The proximate reason which instigated civil unrest began in May 2014, when the government announced the “Addis Ababa Master Plan” which aims to expand the capital city into surrounding farmland of the Oromia region. Even though the government rejected the claim by explaining that the plan was intended only to facilitate the development of infrastructure such as transportation, utilities and recreation centers, the unrest which started in small town of Oromia region spread to the whole region which contains the country’s majority ethnic group - Oromo. Then in July 2015 civil unrest started in Amhara region which contains the second largest ethnic group - Amhara. The people started to demonstrate against the bad governance of EPRDF and demanded change. Until the end of 2017, more than 1,000 people had died, and the government put in place state of emergency twice. The unrest continued to spread to other regions. During this period more than 11,000 people were arrested without access to a lawyer, their family or a judge.[iii] Most of these prisoners were tortured or faced other cruel, inhuman, or degrading treatment. Furthermore, violent attacks based on ethnic background were spreading. By the end of 2017, there were 731,001 IDPs because of internal conflict in Ethiopia in addition to the 528,939 IDPs due to natural disaster and 900,000 registered refugees and asylum seekers from neighboring countries.[iv]

In the verge of civil war, in April 2018 Dr. Abiy was appointed by the EPRDF's internal committee after winning an internal struggle among the four parties. Starting from the first day he preached about hope, love and forgiveness. He asked forgiveness from the Ethiopian people for the previous ill treatment of the government by admitting that security forces relied on torture. He reminded the people of Ethiopia that only with forgiveness, love and the “Medemer” concept the country can go forward. The “Medemer” concept literally means “addition” but the concept could be translated as synergy, stresses on building on the rich heritages of the country while working together for the future of the country. In 2018 Dr. Abiy stated that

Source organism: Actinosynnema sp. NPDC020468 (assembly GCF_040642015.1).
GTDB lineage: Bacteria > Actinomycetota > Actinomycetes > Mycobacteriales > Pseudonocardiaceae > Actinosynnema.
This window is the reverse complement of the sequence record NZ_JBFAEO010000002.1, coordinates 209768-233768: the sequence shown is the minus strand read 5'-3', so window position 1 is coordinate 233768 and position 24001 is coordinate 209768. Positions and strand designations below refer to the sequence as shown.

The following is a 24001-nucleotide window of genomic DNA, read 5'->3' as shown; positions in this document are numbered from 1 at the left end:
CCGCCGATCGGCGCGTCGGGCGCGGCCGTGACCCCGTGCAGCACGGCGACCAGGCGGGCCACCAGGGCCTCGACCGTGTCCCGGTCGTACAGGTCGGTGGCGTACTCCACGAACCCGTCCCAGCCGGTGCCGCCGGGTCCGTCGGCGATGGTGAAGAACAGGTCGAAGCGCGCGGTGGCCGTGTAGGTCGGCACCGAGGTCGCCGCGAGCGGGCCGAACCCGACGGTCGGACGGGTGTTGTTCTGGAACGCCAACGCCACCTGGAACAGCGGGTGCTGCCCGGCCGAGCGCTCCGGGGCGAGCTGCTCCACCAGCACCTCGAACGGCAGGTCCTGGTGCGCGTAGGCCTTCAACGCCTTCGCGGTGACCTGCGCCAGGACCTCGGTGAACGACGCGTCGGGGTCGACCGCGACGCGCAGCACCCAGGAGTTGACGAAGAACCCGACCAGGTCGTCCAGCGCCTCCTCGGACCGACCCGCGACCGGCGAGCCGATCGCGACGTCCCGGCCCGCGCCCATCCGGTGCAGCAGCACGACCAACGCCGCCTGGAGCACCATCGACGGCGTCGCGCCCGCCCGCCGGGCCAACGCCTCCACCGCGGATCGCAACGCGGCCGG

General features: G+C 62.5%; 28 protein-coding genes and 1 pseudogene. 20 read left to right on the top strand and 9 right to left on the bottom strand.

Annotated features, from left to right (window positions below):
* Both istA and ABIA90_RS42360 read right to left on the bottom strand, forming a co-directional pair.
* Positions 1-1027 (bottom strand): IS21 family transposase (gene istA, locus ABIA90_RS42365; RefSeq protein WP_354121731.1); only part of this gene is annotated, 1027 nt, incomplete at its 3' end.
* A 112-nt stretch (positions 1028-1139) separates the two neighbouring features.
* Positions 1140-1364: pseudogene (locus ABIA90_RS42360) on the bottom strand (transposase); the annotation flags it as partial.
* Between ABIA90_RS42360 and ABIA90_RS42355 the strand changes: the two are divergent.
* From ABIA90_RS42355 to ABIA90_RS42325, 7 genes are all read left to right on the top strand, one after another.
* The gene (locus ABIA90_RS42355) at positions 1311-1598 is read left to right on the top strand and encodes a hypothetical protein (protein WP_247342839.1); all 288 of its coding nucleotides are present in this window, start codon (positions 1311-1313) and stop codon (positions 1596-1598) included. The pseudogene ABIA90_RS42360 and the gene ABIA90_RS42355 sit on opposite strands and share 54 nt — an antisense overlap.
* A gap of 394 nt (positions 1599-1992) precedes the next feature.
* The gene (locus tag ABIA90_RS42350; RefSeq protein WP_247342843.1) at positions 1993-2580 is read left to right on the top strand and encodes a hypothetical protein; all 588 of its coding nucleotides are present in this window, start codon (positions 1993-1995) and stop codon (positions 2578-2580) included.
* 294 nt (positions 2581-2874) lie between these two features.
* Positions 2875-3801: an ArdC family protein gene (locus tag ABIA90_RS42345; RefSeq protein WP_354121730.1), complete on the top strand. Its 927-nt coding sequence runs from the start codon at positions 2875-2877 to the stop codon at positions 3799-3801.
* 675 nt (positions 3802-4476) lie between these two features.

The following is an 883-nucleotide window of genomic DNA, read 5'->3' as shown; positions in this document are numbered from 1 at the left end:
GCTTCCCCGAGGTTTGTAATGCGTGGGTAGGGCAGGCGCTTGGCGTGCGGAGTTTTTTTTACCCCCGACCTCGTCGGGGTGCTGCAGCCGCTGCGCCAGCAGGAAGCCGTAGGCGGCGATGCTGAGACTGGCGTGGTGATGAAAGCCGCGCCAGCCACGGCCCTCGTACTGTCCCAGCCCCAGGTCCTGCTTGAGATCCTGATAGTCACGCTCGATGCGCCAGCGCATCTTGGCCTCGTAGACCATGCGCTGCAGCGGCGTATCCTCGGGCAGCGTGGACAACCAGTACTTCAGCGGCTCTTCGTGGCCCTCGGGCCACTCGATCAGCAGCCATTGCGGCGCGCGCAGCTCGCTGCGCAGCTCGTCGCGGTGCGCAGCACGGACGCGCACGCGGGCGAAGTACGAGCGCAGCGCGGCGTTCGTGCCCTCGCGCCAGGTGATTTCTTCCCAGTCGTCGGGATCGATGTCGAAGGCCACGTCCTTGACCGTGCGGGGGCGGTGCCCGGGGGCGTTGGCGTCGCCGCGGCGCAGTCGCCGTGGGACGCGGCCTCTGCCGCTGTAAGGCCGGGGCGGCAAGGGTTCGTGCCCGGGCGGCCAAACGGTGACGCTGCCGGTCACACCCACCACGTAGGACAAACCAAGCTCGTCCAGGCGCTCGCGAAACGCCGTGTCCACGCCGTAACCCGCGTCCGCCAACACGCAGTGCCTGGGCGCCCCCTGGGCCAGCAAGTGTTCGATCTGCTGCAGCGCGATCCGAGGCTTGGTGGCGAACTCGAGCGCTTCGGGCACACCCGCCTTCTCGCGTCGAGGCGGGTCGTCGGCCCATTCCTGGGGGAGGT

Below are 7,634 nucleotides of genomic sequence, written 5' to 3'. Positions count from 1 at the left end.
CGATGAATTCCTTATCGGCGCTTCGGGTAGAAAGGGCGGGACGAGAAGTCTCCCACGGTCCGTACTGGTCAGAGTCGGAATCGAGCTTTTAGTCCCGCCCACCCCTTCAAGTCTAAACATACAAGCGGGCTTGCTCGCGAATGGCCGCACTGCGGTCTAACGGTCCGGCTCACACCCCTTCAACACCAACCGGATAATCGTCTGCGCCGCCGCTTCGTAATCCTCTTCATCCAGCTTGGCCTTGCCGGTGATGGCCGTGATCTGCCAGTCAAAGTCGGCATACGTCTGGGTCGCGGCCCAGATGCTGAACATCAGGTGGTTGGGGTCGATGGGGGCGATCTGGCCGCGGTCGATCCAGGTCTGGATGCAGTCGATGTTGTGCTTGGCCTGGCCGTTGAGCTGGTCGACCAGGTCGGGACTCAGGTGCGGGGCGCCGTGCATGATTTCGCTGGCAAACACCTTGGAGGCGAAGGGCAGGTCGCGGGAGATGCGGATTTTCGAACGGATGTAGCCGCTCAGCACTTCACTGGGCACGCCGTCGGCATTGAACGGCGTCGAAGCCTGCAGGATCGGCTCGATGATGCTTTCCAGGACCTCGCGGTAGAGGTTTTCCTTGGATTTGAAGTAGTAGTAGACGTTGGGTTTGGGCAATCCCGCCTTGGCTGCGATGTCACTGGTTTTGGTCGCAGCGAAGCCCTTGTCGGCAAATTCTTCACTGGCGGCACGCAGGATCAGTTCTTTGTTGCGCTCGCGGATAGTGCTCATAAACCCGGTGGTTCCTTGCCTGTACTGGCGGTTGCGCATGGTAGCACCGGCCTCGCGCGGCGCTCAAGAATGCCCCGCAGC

“our ‘Medemer’ concept is greater than the basic principle of ‘BODMAS’ rule of mathematics. The first rule of mathematics is to bring down the bracket. For us, according to the ‘Medemer’ calculation, the first action is to destroy the hate wall. What makes the ‘Medemer’ concept greater than the basic mathematics concept is when you and I are added we are not going to be two people as the basic mathematics rule predicts. We will be ‘we’… This ‘we’ can represent two or five or ten or ten thousand or ten million people. Our ‘Medemer’ concept also has a concept of subtraction. We subtract trespassing, resentment, evil act, hate, laziness, dishonesty and hate towards the nation and the people. The weapons of subtraction are forgiveness, mercy, compassion and love. Our ‘Medemer’ concept also has division. We divide (share) love, kindness, wisdom and money…. When we share the good and subtract hatred we will be under the concept of ‘Medemer’. By subtracting wicked action, by multiplying and dividing the good we will be ‘we’ which is better than ‘I’. Dear beloved and heroic people of Ethiopia… through ‘Medemer’ concept we can build our future but without it we will loss much more…’’[v]

Within a few days of his appointment, he lifted restrictions on access to the internet, committed to legal reforms of repressive laws and introduced numerous other reforms, paving the way for improved respect for human rights. He closed the infamous Makaelawi detention center, known for torture and mistreatment of political prisoners. He also travelled to different regions of the country which faced the largest unrest and tried to ease the relationship of the people with the government. After forming his government which contains 50% female minsters, he started to tour the US and Europe under the slogan of “Let’s demolish the wall and build a bridge” to reconnect with the diaspora which has an influence in the country’s political arena. He preached the same concept of hope, forgiveness, love and “Medemer”. The people of Ethiopia started calling him the Mosses of Ethiopia - the one who is leading Ethiopians just like Mosses led his people to their promised land.